Then it was a tense couple of days while doctors gave all their efforts to revive him, yet Marcel remained comatose. His mother and four-months-pregnant wife traveled to be with him, and his stunned bandmates posted brief, pained updates that kept people like me hoping for a good outcome, but on Saturday, July 14, Marcel Curuchet passed away.
Their next concerts, in Miami and in Montevideo, were all cancelled, which brings us to the series of six make-up shows in September in El Cordón, downtown in Uruguay’s capital city. With varying levels of heavy-heartedness, the faithful gathered to feel together the excitements of life tinged by the knowledge that there were eight musicians on stage instead of nine. Karina and I, who would not have been in Uruguay for the originally scheduled shows in July, took advantage of the postponement.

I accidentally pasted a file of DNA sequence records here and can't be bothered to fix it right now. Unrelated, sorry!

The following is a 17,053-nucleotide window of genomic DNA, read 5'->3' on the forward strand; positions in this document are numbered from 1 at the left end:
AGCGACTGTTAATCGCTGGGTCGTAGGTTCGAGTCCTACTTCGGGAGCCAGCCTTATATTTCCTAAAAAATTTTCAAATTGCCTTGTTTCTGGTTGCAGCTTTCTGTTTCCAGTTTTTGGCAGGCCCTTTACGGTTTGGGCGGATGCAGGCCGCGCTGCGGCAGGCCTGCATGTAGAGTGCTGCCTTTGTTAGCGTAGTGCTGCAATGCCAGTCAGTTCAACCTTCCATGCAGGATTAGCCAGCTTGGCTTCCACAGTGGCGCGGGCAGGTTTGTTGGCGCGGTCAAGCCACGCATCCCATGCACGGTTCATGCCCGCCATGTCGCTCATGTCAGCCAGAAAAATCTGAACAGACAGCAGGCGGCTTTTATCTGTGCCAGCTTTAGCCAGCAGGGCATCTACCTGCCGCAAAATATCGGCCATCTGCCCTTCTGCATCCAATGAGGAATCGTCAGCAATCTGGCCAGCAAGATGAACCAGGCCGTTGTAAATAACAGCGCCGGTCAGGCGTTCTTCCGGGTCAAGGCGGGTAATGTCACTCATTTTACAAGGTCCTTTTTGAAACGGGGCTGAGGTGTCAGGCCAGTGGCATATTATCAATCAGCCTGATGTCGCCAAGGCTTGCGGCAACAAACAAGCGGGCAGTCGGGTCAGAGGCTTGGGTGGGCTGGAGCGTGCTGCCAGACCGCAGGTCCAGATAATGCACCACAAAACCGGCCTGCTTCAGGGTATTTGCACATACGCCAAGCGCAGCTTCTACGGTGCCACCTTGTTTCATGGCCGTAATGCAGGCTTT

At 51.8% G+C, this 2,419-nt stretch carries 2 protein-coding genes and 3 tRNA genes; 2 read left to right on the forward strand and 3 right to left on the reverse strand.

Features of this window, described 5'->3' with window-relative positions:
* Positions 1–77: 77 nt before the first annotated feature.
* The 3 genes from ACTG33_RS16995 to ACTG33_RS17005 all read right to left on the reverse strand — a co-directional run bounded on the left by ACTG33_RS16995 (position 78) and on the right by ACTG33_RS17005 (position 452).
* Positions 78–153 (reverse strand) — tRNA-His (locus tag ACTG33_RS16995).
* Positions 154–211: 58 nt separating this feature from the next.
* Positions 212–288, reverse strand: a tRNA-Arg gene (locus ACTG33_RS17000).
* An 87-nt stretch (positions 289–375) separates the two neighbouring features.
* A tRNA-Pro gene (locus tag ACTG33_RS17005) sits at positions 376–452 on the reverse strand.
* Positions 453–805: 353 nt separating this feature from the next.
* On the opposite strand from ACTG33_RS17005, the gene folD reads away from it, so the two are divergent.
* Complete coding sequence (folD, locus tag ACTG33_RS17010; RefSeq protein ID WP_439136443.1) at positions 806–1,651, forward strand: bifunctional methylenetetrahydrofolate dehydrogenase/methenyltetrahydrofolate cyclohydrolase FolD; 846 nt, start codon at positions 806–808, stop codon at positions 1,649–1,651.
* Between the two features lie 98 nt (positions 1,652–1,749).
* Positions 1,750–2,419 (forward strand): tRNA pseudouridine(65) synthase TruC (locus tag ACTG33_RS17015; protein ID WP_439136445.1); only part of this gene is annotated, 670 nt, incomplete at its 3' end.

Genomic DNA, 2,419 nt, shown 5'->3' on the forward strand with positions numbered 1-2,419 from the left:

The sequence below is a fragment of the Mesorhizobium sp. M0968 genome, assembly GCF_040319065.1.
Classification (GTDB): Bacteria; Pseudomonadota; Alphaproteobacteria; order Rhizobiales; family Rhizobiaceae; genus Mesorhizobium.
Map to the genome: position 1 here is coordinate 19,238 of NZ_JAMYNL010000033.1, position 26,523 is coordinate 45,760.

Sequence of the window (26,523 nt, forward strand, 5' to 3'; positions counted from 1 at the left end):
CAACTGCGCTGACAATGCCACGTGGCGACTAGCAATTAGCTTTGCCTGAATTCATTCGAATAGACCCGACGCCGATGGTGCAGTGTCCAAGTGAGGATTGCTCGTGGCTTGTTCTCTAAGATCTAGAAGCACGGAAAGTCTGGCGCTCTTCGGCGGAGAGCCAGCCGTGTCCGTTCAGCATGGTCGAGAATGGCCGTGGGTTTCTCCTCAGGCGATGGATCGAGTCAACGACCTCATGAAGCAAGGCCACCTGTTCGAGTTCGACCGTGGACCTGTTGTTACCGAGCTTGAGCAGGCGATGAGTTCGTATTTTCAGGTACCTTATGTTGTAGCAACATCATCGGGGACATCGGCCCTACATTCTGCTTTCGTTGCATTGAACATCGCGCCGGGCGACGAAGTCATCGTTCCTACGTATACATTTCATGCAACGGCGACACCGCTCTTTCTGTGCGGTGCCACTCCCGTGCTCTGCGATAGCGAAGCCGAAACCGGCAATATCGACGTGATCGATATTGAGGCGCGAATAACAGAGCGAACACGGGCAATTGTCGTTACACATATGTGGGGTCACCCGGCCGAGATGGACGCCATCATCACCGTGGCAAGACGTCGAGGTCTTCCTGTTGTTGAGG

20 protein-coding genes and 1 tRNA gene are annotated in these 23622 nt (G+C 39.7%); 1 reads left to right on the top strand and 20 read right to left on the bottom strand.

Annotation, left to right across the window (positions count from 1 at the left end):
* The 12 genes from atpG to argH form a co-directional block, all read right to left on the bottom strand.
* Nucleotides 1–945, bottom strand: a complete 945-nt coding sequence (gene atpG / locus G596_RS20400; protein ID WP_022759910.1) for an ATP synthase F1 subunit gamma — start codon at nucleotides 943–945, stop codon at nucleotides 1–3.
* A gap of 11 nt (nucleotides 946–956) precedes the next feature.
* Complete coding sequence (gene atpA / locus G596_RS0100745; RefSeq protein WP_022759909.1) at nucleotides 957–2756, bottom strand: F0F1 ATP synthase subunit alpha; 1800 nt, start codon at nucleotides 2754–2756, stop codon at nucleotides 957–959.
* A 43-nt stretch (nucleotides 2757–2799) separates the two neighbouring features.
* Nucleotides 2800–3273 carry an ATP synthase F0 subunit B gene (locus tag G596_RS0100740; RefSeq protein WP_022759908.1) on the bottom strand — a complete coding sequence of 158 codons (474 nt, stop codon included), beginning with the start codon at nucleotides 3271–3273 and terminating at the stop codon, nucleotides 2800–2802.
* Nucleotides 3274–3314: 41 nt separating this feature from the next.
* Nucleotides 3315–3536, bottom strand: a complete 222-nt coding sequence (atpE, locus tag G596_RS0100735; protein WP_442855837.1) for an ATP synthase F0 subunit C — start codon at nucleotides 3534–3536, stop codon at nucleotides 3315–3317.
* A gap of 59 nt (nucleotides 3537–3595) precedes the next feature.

Amidst the joyous noise, the jumping and singing along, here is what I noticed: When you’ve got eight guys on stage, not everybody’s busy all the time. Gonzalo Castex, whose job is to play various percussion instruments besides the drum kit (played steadily by Diego Bartaburu), often seems pensive, angling back to observe the crowd and soak in the vibe. Martin Gil, the trumpet player, (who shares my birthday, March 26), sometimes sings lead and often sings backup, even during moments when the rest of the brass section is blowing, but Mauricio Ortiz only has so much sax to play, and Denis Ramos, on trombone, hams it up whenever the mouthpiece is away from his lips for even a second, like a kid who’s basking in the long realization that he’s in a rock band… playing trombone! Guitarist Pablo Coniberti seems quite busy, as does Emiliano Brancciari, guitarist and singer and creative force behind the band’s many hits. As for keyboards, many of Marcel’s parts were subsumed, sometimes by triggered samples, sometimes by the bassist, Guzman Silveira, who occupied Curuchet’s usual perch at the right-back of the stage, next to the drums, and played on a small synthesizer. As far as the production was concerned, Marcel wasn’t entirely missed, other than in an emotional way, and the concert went off without a hitch. A grand time was had by all, almost, mostly. The unspoken context made it impossible to enjoy things all the way, in the same way as before.